Welcoming the Wonders of Winter
Yesterday morning’s coating of snow was a welcome sight at the Horn Farm Center–especially in our native pollinator gardens! These plots were planted in 2022 by students of the Ecological Gardener Training Program, which is now accepting applications for the 2024 program.
While the native perennials are tucking most of their energies underground for the winter, we leave their stems, seed heads, and leaf litter intact for a flurry of reasons:
Exposed seeds are a boon: dropping to the garden bed to multiply spring growth while feeding our furred and feathered neighbors, who are currently foraging for energy-rich foods that will warm them through the cold.
Additionally, leaf litter and plant debris provide overwintering habitat for pollinators like butterflies and moths, who may settle in at any point in their life cycle: egg, pupa, caterpillar, and even adult-stage. Other beneficial insects will use dry, hollowed stems to lay their young for the winter’s rest.
Lastly, as the winter wanes, all of this decaying matter will retain water and nourish spring soil, aiding the growth of next year’s bounty.
Nature shows us how winter dormancy is not the absence of life, but its continuation–so why not take a cue and conserve our own energies into the spring by leaving these beautiful winter gardens be? From butterflies to blooms, the rainbow of the spring is an outcome of the winter’s own muted beauty.
Rediscover Your Place in Nature
A call to the wild ones… the ones who love to get their hands dirty, the ones who come alive in wild spaces, the ones who know there is more to learn and want to make a difference… we are saving a place for you at the Horn Farm.
Uncover your true power to become an agent of positive change. Discover how to transform degraded landscapes into healthy, biodiverse, productive habitats through ecological learning and hands-on training. Become a skilled steward of the land at the Horn Farm Center.
Now is the time to submit your application and become a 2024 trainee!
Join us for the 2024 Land Steward Training Program: February 11 – May 21, 2024.
Scholarship funds are available to all applicants thanks to the Peterman Family Foundation and the generous contributions of other students enrolled in the program.
Open Call for Program Instructors
Each year we host about 100 educational programs and events at the Horn Farm Center. We do so with the help of outside instructors, who bring their own experiences and expertise to our community at the farm.
As part of our mission to provide a diversity of educational experiences that connect people to the land, we are always looking to partner with new program instructors – even first-time teachers!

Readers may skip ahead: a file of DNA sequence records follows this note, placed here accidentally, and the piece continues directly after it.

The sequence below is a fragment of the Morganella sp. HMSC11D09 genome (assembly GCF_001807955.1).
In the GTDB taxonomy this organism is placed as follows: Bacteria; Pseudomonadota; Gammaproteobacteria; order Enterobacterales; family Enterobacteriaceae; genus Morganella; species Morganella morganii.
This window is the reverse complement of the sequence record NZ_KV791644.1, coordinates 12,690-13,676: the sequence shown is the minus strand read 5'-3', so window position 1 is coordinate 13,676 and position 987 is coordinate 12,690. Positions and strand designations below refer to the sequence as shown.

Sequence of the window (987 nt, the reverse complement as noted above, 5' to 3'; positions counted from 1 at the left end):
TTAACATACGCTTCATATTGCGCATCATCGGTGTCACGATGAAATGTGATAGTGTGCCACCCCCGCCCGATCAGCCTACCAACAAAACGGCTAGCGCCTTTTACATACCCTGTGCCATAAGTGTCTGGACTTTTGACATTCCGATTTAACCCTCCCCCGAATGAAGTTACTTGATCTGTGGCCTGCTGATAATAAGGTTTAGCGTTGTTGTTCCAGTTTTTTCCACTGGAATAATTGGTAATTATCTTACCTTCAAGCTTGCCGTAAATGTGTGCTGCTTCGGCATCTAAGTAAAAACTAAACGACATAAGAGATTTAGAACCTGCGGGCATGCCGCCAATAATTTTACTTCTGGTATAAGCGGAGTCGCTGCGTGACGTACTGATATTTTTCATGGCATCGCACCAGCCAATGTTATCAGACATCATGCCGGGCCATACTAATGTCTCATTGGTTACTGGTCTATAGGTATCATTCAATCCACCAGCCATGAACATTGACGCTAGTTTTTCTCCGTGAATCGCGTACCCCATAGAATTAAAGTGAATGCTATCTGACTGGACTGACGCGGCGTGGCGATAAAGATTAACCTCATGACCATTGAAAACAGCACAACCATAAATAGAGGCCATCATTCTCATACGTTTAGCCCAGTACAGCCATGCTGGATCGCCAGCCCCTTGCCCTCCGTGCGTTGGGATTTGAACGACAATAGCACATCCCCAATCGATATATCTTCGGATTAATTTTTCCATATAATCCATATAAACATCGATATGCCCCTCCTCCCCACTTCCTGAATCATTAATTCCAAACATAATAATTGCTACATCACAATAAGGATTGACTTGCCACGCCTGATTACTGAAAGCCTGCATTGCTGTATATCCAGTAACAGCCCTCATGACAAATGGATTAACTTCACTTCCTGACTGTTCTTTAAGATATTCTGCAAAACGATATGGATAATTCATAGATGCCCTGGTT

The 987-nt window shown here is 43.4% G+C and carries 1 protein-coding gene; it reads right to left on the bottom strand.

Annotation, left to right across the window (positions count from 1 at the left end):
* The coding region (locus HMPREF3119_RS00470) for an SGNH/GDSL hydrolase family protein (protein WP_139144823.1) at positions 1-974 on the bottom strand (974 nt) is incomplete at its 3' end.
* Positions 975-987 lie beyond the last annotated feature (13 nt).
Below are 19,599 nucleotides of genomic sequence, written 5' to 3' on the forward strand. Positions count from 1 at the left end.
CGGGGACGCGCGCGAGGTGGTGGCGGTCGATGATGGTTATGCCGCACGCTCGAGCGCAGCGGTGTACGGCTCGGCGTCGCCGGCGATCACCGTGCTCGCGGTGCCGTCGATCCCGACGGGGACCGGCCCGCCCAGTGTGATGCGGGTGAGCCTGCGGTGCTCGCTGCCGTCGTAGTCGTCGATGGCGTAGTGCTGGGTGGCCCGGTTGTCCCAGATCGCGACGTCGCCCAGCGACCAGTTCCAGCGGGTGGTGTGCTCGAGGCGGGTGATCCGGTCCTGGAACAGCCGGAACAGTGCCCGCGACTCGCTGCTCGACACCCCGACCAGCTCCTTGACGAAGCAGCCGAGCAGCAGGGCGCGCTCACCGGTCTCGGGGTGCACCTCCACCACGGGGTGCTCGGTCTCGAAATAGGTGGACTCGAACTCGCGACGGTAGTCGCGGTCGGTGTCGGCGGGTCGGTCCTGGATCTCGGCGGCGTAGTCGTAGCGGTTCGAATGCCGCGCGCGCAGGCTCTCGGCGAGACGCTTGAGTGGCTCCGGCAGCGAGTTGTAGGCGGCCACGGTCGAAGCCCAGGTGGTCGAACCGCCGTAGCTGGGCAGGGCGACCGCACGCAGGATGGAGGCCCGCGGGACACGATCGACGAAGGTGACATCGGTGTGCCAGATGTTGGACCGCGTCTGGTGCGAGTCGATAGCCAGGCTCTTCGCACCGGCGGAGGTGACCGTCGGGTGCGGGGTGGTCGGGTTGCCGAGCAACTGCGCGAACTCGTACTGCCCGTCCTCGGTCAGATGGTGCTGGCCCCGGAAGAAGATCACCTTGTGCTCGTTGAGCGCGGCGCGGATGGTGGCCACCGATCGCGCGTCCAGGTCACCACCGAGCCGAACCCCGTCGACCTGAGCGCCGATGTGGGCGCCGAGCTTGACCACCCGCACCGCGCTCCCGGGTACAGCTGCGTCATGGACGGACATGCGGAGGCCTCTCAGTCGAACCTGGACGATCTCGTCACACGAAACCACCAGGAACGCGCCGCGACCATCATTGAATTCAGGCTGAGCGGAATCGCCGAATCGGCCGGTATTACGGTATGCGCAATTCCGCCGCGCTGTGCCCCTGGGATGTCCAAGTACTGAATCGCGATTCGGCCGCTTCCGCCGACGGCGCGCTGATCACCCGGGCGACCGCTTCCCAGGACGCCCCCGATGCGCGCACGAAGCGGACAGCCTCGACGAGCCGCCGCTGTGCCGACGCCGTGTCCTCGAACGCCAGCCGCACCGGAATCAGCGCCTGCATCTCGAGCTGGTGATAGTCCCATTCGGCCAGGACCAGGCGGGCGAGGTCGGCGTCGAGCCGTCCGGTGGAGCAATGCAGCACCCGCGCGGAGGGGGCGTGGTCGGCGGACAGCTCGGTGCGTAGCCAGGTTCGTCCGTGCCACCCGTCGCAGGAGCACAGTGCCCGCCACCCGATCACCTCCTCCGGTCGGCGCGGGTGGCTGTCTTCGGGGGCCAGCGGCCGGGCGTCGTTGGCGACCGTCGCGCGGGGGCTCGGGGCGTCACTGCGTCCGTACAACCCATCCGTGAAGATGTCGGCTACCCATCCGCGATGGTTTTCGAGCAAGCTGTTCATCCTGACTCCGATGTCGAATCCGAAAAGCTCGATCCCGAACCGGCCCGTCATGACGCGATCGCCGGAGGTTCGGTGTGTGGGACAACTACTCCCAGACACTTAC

Instructors are paid for their time and teach a wide range of program topics that align with our values and mission, including:
- Sustainable Gardening Practices & Techniques
- Agroforestry – live staking, coppicing, fruit and nut tree production
- Natural Arts – basket weaving, natural dyes, fiber arts, paper making, etc.
- Homesteading – food preservation, natural building, animal husbandry, etc.
- Cooking Classes
- Natural or Local History
- Outdoor Wellness Activities – yoga, forest bathing, nature journaling
Learn the Art of Beekeeping
Don’t miss you chance to become a beekeeper in 2024! Taught by Mark Gingrich of Gingrich Apiaries, the Horn Farm’s Beekeeper Training Program explores beekeeping from its scientific underpinnings to keeping a hive at home.
Over the course of this two year program, participants will work side by side with Mark and other program participants to learn all aspects of keeping bees.
At the end of year one, each participant will have the option of receiving a bee colony to be moved to their home property. During the second year, participants will benefit from repetition of some aspects of the program, learn more advanced techniques and troubleshooting while managing their own hive at home.
Winter Willow Workdays
Interested in agroforestry? Starting NEXT WEDNESDAY, we are seeking daytime volunteers to help us complete our second annual willow coppicing!
Coppicing is the process of pruning a tree or shrub to ground level in order to stimulate the growth of shoots and provide a sustainable supply of agroforestry products year to year. This winter, we will be coppicing several dozen varieties of willow for basketry materials.
In line with our regenerative mission, our willow field also serves significant environmental roles by occupying one of two riparian buffers. The willow roots aid in water retention and help stabilize the soils near the heavily eroded stream bank that we’re working to restore.
Learn more about agroforestry, coppicing and multifunctional riparian buffers while lending a helping hand this winter. Our winter 2023/2024 workdays are open for registration:
- Wednesday, December 13th, 9am-12pm
- Monday, January 15th (MLK Day of Service), 9am-12pm
- Wednesday, January 17th, 9am-12pm
- RESCHEDULED Sunday, February 4th: Agroforestry Work & Learn
Due to the inclement weather anticipated for this weekend, our Agroforestry Work & Learn has been RESCHEDULED to Sunday, February 4th, 2024. Registrations for the new date will open after this Sunday, December 10th once we coordinate with folks who have already signed up.
We hope you can join the fun at the Horn Farm!